Noah (Darren Aronofsky, 2014)
I am a huge Aronofsky fan, I would count Black Swan (2010) and The Fountain (2006) as two of my favorite movies ever. I really loved Noah but I did not find it as flawless as those other two films. The geeky parts, like the angels, are amazing and, in general, the actors are really good. The only things I disliked a bit were Ray Winstone's character and performance but it is a breathtaking movie that mixes art and spectacle very deftly. 4 and a half stars.
Alice Adams (George Stevens, 1935)
My boyfriend David and I are trying to have seen every performance nominated for an Oscar in the lead actress category. He is well ahead of me but I have already seen over half of them. Katharine Hepburn was nominated for playing the title character in Alice Adams and she is really astounding, conveying hope, sadness and disappointment in the most beautiful ways possible. The film is a smart look at class complexes as she tries to pass her working family for an upper class one. The plot may sound like a silly comedy but it is actually a heartbreaking story. 4 and a half stars.
Hud (Martin Ritt, 1963)
Patricia Neal was not only nominated for Hud, she won the Oscar in 1963. Even though I think she should have gone supporting, it is undeniable that her performance is gold worthy. With her husky voice she perfectly shows how strong Alma is but how tired she is too. Her scenes with Newman, who is also excellent, are electric and when we last see her, getting on the bus, we know she'll keep fighting. It must have helped that the movie around her is as good as Hud is. It is so modern that in 1963 it had to be felt as a gamechanger. 5 stars.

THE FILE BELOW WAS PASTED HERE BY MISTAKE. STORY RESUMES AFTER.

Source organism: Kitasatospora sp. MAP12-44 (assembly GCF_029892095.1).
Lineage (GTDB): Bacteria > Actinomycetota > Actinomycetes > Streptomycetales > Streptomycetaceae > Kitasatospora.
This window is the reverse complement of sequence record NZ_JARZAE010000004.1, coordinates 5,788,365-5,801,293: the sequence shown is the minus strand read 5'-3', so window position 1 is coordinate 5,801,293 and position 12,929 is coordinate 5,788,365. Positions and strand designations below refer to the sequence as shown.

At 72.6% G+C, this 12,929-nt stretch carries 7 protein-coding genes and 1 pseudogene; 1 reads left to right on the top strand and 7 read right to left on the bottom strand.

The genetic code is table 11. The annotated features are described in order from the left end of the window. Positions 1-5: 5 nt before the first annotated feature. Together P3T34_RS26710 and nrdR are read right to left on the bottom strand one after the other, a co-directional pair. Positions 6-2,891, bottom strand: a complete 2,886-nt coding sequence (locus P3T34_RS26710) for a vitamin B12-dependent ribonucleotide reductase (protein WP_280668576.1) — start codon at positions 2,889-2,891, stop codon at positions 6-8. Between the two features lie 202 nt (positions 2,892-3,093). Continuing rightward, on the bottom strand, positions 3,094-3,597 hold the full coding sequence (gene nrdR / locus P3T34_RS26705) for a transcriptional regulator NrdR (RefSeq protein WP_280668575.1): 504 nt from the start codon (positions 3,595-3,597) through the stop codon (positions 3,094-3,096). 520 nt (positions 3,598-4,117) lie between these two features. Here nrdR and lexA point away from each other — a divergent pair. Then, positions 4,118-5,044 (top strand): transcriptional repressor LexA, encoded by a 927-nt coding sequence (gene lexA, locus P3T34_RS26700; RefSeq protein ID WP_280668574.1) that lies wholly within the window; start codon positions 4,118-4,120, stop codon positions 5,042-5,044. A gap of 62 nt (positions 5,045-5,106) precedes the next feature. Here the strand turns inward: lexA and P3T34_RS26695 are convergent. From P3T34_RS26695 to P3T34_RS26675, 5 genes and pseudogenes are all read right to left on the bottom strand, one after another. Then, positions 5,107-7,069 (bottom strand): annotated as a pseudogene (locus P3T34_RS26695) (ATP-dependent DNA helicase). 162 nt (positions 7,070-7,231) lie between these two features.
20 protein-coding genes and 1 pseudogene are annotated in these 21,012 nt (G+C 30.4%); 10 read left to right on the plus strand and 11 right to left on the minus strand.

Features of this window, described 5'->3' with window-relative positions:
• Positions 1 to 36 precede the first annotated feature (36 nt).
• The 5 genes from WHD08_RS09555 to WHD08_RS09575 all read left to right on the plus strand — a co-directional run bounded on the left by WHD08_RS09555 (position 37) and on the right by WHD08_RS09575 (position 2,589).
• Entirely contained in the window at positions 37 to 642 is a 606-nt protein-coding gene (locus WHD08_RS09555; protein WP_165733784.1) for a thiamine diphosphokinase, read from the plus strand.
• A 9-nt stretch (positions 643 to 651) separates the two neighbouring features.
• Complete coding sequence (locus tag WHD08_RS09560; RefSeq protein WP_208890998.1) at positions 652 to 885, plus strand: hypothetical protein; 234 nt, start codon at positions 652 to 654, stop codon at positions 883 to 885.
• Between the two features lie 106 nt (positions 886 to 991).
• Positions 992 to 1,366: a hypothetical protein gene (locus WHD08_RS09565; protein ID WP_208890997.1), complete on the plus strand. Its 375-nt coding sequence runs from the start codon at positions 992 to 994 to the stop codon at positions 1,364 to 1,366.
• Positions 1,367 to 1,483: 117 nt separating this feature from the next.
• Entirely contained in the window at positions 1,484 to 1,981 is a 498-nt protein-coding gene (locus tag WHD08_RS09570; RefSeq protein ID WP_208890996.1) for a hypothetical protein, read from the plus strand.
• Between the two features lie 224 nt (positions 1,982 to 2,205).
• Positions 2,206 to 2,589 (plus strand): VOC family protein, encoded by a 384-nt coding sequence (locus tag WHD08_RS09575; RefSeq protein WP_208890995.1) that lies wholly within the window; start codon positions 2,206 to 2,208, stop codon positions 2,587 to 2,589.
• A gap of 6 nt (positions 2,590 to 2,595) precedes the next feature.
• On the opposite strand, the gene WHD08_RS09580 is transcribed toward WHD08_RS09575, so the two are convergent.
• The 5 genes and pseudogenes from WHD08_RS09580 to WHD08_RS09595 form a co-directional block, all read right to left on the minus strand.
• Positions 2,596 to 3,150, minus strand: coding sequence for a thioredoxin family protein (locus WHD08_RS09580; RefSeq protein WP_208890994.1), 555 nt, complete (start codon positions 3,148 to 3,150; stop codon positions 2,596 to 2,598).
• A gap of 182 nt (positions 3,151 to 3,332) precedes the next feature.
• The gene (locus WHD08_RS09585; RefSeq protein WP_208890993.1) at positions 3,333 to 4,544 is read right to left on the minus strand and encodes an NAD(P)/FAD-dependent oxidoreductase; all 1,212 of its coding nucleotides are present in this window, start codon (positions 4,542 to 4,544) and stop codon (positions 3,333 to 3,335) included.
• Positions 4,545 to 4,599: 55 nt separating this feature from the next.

Sugar & Spice (Francine McDougall, 2001)
This movie was not nominated for Best Actress but Marley Shelton would have been a worthier choice than the eventual winner of 2001, Halle Berry. This really short comedy is extremely funny not only because it is a very smart film but also because it is a very silly one. The moment where Shelton's Diane has to count how many guns they would need is already forever imprinted in my brain as is Melissa George's Cleo and her obsession with Conan O'Brien. 5 stars.
Baby Doll (Elia Kazan, 1956)
And finally, Carroll Baker's nomination for Baby Doll. The film is a Tennessee Williams adaptation (is there another writer who has lead so many actresses to Oscar nominations?) and it shows. It is steamy and sexy in that restricted and sweaty way that Williams does so well. Baker is really good too. She plays us as an audience as well as she plays the men in her life to do her bidding. If only she knew what she wanted, it might actually work for her. 4 stars.
And that's it! I'll try to be back on Sunday to post about my week on TV. See you!